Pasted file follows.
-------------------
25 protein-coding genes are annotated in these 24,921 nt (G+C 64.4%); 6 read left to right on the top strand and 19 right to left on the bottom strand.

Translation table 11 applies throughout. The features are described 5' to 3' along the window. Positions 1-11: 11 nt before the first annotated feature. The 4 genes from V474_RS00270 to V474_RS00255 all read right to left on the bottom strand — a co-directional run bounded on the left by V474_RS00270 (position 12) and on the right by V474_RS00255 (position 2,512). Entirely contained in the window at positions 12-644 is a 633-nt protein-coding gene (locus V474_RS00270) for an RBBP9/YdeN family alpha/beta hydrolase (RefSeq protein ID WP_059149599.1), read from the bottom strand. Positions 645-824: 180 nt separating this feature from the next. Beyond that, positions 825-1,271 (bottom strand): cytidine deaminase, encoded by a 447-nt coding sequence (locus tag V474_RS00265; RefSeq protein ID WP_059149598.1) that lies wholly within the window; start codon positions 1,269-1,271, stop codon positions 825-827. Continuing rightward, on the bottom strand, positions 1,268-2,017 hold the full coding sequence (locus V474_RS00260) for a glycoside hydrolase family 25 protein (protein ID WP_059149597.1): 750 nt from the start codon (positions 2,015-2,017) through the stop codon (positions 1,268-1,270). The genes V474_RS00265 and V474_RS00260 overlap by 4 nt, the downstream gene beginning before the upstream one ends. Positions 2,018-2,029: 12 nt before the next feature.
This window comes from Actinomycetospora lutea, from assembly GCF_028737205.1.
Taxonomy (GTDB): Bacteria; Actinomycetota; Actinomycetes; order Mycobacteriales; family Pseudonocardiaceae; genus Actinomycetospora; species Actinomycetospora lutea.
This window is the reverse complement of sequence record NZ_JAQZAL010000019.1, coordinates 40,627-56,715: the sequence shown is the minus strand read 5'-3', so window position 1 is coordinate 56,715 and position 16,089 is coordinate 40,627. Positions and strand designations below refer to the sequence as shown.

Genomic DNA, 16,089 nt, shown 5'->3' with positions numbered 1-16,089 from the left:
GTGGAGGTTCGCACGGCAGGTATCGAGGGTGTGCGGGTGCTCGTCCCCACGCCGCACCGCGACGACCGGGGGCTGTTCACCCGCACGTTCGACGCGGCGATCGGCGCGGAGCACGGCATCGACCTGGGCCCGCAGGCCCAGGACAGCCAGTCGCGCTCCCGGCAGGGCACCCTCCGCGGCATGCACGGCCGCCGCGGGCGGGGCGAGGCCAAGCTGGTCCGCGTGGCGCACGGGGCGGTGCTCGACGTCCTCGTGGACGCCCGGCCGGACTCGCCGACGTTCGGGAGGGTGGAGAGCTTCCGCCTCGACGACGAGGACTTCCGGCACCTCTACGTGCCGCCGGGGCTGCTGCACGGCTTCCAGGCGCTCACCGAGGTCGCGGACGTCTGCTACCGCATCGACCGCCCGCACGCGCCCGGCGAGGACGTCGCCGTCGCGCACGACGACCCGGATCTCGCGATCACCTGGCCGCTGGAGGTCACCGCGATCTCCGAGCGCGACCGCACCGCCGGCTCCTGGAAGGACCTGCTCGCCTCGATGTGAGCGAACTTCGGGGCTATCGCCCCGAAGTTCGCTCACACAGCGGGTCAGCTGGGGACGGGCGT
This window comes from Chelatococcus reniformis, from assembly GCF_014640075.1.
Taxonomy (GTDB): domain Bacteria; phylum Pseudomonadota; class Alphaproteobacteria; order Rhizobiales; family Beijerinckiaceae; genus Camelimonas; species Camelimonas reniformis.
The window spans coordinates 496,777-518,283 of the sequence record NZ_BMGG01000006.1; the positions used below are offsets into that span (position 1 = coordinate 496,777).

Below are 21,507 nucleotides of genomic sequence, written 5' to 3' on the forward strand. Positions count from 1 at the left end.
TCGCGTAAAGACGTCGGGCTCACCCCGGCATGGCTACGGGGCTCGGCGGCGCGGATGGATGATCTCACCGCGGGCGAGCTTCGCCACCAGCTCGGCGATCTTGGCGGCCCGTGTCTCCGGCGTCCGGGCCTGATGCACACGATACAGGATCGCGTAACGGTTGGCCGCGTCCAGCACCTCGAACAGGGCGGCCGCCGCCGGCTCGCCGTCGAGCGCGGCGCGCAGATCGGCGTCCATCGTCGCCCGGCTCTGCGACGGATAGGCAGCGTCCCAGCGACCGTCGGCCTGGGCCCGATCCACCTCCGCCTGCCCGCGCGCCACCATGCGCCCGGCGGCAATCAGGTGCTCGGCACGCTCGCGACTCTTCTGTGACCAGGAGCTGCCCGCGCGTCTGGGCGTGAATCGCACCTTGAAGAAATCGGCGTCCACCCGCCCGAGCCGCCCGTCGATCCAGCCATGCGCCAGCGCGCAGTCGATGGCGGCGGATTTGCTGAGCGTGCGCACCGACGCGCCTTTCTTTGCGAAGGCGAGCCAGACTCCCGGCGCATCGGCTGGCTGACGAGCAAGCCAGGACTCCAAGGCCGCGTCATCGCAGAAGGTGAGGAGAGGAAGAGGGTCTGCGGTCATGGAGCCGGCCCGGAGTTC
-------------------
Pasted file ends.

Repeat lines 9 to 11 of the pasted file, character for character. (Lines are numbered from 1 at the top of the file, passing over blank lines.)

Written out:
Taxonomy (GTDB): domain Bacteria; phylum Pseudomonadota; class Alphaproteobacteria; order Rhizobiales; family Beijerinckiaceae; genus Camelimonas; species Camelimonas reniformis.
The window spans coordinates 496,777-518,283 of the sequence record NZ_BMGG01000006.1; the positions used below are offsets into that span (position 1 = coordinate 496,777).

Below are 21,507 nucleotides of genomic sequence, written 5' to 3' on the forward strand. Positions count from 1 at the left end.